Flamenco: ode to the avonturer
Lately Stefan also started looking for inspiration outside of his firm. “These days I spend quite some time in Mexico. My dream is to move there and work as a consultant or lawyer, without cutting my ties with Belgium.” 38 years ago, Stefan met his Mexican wife during a language course in Hastings, England. “I was there to perfect my English and to meet young people from other countries. That was when I finished high school and was going on to university. After the course we both went our own way, but a couple of years ago we met again and now I frequently visit Mexico.
"My dream is to move to Mexico and work as a consultant or lawyer. I’d have to study for at least two more years. That’s a challenge, but the day you stop investing, is the day you quit.”
Stefan especially loves Mexico’s rich culture. “Diversity to me is such a source of inspiration. Adapting your own ideas by seeing how other cultures look at certain things. Flamenco music grabbed my attention long ago, which inspired me to start playing the flamenco guitar. In flamenco I’ve seen the impact of communication and the importance of being on the same wavelength. During my pleas I use those insights to come into contact with the magistrate, with the public. Communication is key.” Stefan is definitely familiar with the term ‘lifelong learning’. “One of my dreams now is to get a law degree in Mexico. I’d have to study for at least two more years. That’s a challenge, but the day you stop investing, is the day you quit.”
Stefan recently became the co-founder of alumni club Finclub, focused on personal growth and knowledge sharing, with the goal to maintain acquired knowledge and contacts. “The idea actually started at a barbecue after graduation”, Stefan says. “During the toast I suddenly thought: ‘What if we’d get together from time to time and invite someone who knows something and wants to talk about it.’” And so he did it. “We founded a non-profit organization and organized our first event on the May 8. It was a real success.”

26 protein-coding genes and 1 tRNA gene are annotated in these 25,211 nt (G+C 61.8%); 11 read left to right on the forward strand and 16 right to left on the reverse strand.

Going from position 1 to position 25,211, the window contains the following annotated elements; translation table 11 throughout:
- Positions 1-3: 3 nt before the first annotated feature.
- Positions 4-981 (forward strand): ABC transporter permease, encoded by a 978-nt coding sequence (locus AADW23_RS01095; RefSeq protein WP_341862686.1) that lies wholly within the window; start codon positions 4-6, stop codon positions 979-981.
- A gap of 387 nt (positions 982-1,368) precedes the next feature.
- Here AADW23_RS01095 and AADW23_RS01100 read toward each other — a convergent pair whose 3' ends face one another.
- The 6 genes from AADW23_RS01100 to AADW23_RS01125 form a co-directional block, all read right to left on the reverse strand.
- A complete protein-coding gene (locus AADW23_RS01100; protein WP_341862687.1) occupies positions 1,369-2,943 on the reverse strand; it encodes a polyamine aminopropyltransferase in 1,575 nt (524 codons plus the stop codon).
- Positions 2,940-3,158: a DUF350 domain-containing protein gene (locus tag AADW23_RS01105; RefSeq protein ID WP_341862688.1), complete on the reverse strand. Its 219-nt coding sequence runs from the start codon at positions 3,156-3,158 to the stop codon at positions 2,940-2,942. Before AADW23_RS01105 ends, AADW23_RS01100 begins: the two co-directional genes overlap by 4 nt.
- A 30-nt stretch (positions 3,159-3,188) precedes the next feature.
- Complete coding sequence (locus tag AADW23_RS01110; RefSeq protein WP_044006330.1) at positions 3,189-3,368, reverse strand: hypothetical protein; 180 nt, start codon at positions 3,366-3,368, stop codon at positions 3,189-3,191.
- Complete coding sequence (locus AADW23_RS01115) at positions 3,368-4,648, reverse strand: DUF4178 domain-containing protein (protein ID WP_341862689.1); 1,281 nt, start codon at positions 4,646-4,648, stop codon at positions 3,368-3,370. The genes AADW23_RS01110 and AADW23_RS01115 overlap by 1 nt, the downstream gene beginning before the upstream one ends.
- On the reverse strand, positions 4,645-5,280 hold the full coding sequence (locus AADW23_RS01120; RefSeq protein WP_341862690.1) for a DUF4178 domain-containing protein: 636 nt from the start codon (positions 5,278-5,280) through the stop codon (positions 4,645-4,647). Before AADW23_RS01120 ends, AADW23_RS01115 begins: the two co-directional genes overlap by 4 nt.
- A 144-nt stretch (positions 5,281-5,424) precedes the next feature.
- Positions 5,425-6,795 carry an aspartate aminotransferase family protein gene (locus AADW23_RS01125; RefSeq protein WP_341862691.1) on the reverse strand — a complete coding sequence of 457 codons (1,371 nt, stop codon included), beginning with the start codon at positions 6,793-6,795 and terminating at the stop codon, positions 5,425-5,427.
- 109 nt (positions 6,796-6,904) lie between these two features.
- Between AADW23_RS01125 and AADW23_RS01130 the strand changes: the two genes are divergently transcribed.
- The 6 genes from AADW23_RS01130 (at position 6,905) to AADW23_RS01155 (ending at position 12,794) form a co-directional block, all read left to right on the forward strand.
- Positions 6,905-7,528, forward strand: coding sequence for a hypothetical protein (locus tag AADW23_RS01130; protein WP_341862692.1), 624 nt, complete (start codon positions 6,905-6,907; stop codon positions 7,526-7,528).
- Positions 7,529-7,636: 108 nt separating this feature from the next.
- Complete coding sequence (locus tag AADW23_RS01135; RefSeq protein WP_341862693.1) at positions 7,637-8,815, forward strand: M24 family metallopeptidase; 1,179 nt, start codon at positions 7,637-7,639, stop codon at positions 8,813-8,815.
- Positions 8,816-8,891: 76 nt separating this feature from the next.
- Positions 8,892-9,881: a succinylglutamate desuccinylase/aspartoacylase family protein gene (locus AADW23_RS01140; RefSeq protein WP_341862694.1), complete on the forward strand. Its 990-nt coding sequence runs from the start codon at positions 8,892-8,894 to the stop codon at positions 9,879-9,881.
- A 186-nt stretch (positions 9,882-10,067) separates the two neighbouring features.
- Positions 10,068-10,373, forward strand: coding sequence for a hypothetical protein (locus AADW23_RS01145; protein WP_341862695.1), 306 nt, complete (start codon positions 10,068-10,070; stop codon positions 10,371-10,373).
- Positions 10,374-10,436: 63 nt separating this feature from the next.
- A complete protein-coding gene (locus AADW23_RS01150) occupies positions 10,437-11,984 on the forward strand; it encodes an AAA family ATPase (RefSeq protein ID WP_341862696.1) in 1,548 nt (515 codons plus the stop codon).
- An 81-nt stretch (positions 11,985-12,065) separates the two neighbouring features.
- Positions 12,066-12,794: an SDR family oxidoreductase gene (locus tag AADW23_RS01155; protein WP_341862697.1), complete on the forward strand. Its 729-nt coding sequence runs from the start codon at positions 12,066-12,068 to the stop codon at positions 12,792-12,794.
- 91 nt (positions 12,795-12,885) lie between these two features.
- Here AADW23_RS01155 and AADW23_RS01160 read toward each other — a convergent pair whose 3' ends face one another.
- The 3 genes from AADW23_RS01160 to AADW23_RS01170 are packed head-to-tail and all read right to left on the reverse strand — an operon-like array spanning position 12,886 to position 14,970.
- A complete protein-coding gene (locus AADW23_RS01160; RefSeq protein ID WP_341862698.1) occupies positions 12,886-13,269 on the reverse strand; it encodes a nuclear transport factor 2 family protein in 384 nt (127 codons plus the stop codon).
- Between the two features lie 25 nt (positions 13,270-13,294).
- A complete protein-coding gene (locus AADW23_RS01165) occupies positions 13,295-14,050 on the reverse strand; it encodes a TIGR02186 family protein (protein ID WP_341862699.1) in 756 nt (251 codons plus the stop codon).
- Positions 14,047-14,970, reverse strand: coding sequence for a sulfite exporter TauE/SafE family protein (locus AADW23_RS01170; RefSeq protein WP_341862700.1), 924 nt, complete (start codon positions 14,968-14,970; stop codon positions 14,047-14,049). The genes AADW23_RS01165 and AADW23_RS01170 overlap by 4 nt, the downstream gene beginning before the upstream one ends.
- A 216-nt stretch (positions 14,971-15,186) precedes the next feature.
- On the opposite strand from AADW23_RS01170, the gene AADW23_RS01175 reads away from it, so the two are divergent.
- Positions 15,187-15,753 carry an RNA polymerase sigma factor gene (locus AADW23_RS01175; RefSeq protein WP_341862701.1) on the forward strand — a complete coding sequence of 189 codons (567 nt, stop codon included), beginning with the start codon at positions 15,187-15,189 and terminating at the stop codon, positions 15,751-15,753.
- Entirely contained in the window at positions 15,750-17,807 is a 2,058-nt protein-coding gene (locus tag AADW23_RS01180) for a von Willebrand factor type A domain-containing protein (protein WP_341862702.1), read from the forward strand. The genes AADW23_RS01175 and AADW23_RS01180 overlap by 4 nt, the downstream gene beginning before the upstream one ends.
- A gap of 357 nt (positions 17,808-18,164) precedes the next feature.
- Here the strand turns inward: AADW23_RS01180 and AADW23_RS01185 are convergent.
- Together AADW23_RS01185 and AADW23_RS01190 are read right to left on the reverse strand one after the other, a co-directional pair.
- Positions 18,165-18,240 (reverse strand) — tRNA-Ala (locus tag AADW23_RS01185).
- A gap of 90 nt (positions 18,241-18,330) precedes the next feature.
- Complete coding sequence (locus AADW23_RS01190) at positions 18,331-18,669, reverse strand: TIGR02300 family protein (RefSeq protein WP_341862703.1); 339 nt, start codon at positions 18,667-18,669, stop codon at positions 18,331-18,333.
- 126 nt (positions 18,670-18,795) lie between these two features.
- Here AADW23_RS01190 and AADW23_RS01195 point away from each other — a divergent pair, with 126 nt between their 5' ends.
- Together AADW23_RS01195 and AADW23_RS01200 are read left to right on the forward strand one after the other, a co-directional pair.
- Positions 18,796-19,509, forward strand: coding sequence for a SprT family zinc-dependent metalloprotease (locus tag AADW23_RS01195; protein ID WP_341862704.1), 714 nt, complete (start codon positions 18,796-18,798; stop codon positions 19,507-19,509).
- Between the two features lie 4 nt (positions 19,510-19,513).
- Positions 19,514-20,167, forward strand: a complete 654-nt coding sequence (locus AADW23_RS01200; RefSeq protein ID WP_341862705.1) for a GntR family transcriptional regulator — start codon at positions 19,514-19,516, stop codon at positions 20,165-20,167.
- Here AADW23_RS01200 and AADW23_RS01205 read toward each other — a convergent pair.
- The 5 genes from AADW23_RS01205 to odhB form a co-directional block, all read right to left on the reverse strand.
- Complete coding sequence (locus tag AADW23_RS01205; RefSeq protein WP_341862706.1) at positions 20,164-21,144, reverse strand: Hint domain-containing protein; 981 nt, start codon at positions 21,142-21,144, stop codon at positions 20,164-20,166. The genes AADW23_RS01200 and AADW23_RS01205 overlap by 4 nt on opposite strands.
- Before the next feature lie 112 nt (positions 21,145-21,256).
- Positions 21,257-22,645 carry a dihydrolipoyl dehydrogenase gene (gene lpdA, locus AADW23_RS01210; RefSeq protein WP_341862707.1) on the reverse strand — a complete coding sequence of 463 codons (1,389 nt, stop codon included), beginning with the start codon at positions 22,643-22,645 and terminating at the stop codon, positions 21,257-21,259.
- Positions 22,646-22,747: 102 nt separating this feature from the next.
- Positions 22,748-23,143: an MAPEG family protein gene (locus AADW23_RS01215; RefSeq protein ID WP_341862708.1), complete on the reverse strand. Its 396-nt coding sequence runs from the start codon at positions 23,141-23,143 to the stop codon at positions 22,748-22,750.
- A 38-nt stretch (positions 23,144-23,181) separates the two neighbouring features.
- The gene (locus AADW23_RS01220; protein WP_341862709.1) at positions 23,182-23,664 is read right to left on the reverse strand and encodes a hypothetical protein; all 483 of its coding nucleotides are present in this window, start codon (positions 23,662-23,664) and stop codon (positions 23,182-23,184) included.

Learning the hard way
However, the most important lessons in life are not always the easiest. Stefan only has one solution for darker periods: ‘disconnect’. “Often, people focus too much on the problem, which makes them blind for everything else. That’s what I tell all my clients: take a step back. Where do you want to go with that conflict? Then you often see that people are only in a conflict because they can’t let go of the conflict and because they can’t let go of a part of themselves.”
“Often, people focus too much on the problem, which makes them blind for everything else. That’s what I tell all my clients: take a step back."
He pays close attention to not getting lost himself. His inspiration is lawyer Jos van Goethem (solicitor general of Antwerp). “What I respect in him is his sense of perspective. He was also a very wise man who could summarize the essence of a problem concisely. That’s also a part of ‘learning how to put things in perspective’.” Stefan finds happiness in the smaller things in life. “What can make me happy, for example, is working on a juridical question. Not because you can earn money by doing so, but because I find happiness in the case I’m working on.”
Stefan wants to emphasize enjoying ‘the things an sich’: “Your best realizations are the things that took you the most effort. It doesn’t just happen, do what you love and do it passionately. Then it’ll be alright.”